Tuesday, May 15, 2018, 12:00PM (ET)
Note: This webinar will feature 2 presentations on papers published in the Journal of Public Transportation.

Does the Future of Mobility Depend on Public Transportation?

We’ve all seen the headlines. “Will self-driving cars, taxis make mass transit obsolete?” (Davidson 2017) and “What happens if Uber or Lyft outcompetes public transit?” (Sen 2017) or even “Department Of Transportation Says The Future Of Transit Looks Pretty Bleak” (Griggs 2015). We are entering the next great revolution in how people move about in cities. But does the future of transportation mean the end of transit? Download Handout

This presentation will discuss the main points of an article published in the Journal of Public Transportation.

Presenter: Kari Watkins, Ph.D., Georgia Institute of Technology

Dr. Kari Watkins is the Frederick Law Olmsted Associate Professor in the School of Civil and Environmental Engineering at Georgia Tech. She returned to her undergraduate alma mater to become a faculty member in 2011 after completing her PhD at the University of Washington. Her teaching and research interests include multi-modal transportation planning, the use of technology in transportation, traveler information, and complete streets design to create a more livable transportation system. Dr. Watkins’ is the recipient of the Council of University Transportation Centers (CUTC) 2017 New Faculty Award and was recently named to Engineering Georgia’s 100 Influential Women to Know. Prior to her doctoral studies, Dr. Watkins worked for a decade as a senior transportation engineer leading regional transportation, transit, and biking studies.

Can Public Transportation Compete with Automated and Connected Cars?

Over the next 30 years, technological innovation will make automobile travel more convenient. Automated and connected vehicles will perform an increasing number of driving tasks without human input and will lure customers away from traditional public transportation. This paper first explores key characteristics of public transportation demand in the United States today–based on an international comparison with other Western countries. Next, the paper provides potential pathways on how public transportation agencies and local governments in the United States could respond to the emergence of automated and connected vehicles. The paper argues that space efficiency in urbanized areas and the rush hour commute will remain public transportation’s key strengths. In addition, public transportation will retain its important role in providing mobility for all—-in particular, for those who cannot afford costly automated and connected vehicles. To remain competitive with the car, public transportation agencies and governments have to harness emerging automated and connected technologies for public transportation, integrate public transportation with other mobility services, coordinate and integrate public transportation services regionally, and coordinate planning for public transportation and land use. Download Handout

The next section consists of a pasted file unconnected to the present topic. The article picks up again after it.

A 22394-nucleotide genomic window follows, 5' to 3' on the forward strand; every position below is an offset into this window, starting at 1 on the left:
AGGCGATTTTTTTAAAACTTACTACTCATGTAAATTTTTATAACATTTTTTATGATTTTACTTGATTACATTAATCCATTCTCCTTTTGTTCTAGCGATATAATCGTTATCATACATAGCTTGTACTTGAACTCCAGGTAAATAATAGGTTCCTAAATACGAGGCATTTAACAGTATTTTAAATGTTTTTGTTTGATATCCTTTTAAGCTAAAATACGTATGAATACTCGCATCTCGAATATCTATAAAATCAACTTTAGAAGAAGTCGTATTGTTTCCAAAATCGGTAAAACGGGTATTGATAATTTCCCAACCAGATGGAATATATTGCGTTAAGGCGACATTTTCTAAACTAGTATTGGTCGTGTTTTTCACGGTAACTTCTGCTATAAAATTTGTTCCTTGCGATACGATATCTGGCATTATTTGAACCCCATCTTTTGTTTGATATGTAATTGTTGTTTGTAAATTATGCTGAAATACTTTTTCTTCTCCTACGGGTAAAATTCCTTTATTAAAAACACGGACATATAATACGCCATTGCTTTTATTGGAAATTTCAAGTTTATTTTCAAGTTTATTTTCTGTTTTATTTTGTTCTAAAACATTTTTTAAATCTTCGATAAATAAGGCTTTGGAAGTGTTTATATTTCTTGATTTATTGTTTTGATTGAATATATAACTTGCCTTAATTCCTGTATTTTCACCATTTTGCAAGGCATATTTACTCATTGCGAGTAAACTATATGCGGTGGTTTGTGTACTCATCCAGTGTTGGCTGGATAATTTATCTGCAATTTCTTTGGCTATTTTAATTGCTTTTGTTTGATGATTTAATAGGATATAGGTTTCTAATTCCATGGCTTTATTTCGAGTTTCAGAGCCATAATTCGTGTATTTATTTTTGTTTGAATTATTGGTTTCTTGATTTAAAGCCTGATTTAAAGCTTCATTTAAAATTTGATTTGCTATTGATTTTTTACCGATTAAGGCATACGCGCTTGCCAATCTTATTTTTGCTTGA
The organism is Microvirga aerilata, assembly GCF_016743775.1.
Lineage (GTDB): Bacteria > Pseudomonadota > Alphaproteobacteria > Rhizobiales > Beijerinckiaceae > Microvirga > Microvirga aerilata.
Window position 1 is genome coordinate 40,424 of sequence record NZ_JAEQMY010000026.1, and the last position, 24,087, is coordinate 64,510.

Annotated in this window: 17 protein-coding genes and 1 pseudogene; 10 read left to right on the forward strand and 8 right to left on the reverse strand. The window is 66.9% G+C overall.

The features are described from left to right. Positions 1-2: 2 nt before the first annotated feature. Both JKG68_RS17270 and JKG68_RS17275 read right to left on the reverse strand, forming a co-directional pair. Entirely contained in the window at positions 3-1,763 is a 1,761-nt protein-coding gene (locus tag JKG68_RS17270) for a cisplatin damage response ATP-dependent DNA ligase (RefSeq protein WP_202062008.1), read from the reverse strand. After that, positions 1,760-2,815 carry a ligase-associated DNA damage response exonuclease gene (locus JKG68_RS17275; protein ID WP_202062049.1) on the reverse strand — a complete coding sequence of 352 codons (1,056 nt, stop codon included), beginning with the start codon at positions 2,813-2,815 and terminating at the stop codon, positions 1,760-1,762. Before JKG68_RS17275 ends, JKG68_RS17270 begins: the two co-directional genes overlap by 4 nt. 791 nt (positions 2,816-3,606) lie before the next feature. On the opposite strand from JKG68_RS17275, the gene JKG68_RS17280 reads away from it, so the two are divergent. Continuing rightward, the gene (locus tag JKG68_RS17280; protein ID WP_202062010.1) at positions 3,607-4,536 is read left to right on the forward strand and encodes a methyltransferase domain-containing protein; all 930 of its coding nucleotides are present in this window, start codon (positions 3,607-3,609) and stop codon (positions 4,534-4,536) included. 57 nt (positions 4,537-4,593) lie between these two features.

This presentation will discuss the main points of an article published in the Journal of Public Transportation.

Presenter: Ralph Buehler, Ph.D., Virginia Tech

Ralph Buehler, PhD is Associate Professor in Urban Affairs & Planning at Virginia Tech in Alexandria, Virginia, USA. Most of his research has an international comparative perspective, contrasting transport and land-use policies, transport systems, and travel behavior in Western Europe and North America. He is the author or coauthor of over 50 refereed articles in academic journals, the book City Cycling (MIT Press), as well as reports to federal and local governments, NGOs, and for profit industry organizations in the USA and abroad. Between 2012 and 2018 he served as chair of the TRB committee on Bicycle Transportation.



Please take a few minutes to complete the evaluation.

  1. Agree “doorstep to doorstep” on-all same vehicle direct to real destination will replace conventional start stop transfer poor access service.

    But it can get started with human drivers,then pragmental self drive as it matures.

    It will be Public Transportation 24/7. End to “empty bus image.”
    Metro Areas need to help start at low very subsidized fares by shifting subsidies from mass transit.
    There will be need for some mass transit on a few very active corridors, and event service as augmentation.

    After more than 30 year, public has spoken by not shifting meaningful numbers to mass transit.


    In addition to adequate roads and some automated guideways, high priority is to develop the vehicles that can support this, and meet very stiff energy and emissions performance.
    Design direction is all electric, but fuel cell, hydroge etc cannot be overlooked.

    Good luck with your efforts.


    Walt Brewer

  2. Is this serve as registration?

    • Hi Dan,

      There is no registration for the webinar. Download the ICS file from the post and it will save the connection information to your calendar.


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